Tobacco Facts


  • Children who are exposed to parents, older siblings, or peers who smoke are at high risk for initiating use
  • Youth smokers underestimate the disapproval of peers and overestimate peer/adult smoking rates
  • There is a relationship between children’s experiences in managing stress and their intentions to smoke

Healthcare Provider

  • Uniquely positioned to influence children’s perceptions of health risk
  • Can be trained to tailor health messages to their patients’ stage of cognitive development messages about the health risks must be developmentally appropriate
  • Pediatricians must identify children’s psychological vulnerabilities and parental/family difficulties and to assist both parents and children to manage them
  • Message for parents to quit should be integrate with the primary prevention
  • Message to children must initiate early and repeated tobacco use prevention counseling


  • Lack of knowledge and skills in delivering motivational counseling or smoking cessation counseling
  • Limited time
  • Lack of patient education resources
  • Limited use of office staff to assist in delivering counseling interventions

Overcoming the Barriers

  • Offices should use a team approach to address key elements of care delivery: identification, assessment, patient education and counseling, patient follow-up, and monitoring and feedback to staff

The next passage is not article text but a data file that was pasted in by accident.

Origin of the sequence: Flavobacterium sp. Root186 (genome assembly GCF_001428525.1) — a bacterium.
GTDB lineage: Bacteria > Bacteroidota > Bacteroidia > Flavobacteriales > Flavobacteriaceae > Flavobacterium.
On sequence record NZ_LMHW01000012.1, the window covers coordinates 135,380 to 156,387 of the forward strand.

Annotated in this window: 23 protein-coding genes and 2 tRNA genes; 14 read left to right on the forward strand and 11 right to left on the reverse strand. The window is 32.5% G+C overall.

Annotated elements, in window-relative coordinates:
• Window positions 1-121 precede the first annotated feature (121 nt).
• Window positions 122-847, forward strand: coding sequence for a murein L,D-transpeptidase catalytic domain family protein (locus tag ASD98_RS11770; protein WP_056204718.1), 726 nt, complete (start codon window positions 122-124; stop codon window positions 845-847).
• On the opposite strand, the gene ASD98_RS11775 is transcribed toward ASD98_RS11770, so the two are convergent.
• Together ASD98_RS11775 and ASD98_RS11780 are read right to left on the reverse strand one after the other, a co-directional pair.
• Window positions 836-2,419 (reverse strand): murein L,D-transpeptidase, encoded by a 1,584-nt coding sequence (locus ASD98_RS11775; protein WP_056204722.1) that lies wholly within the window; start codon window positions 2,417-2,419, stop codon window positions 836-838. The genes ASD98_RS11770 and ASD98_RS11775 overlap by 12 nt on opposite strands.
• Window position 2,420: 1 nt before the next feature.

• Refer patients to resources and services already available and set up


  • Tobacco use remains the leading preventable cause of death in the United States causing nearly 440,000 deaths each year and resulting in an annual cost of more than $75 billion in direct medical cost
  • Nationally, smoking results in more than 5.5 million years of potential life lost each year
  • The majority of adult smokers started smoking by the age of 18. Every day, an estimated 3,900 young people under the age of 18 try their first cigarette
  • More than 6.4 million children living today will die prematurely because of a decision they will make as adolescents — the decision to smoke cigarettes


Tobacco Use Prevention in Pediatric Primary Care Settings
Published in: Medicine and Health/Rhode Island, 1998;81(4) 149-150

CDC. Youth Risk Behavior Surveillance—United States, 2005. Morbidity & Mortality Weekly Report 2006;55(SS-5):1–108.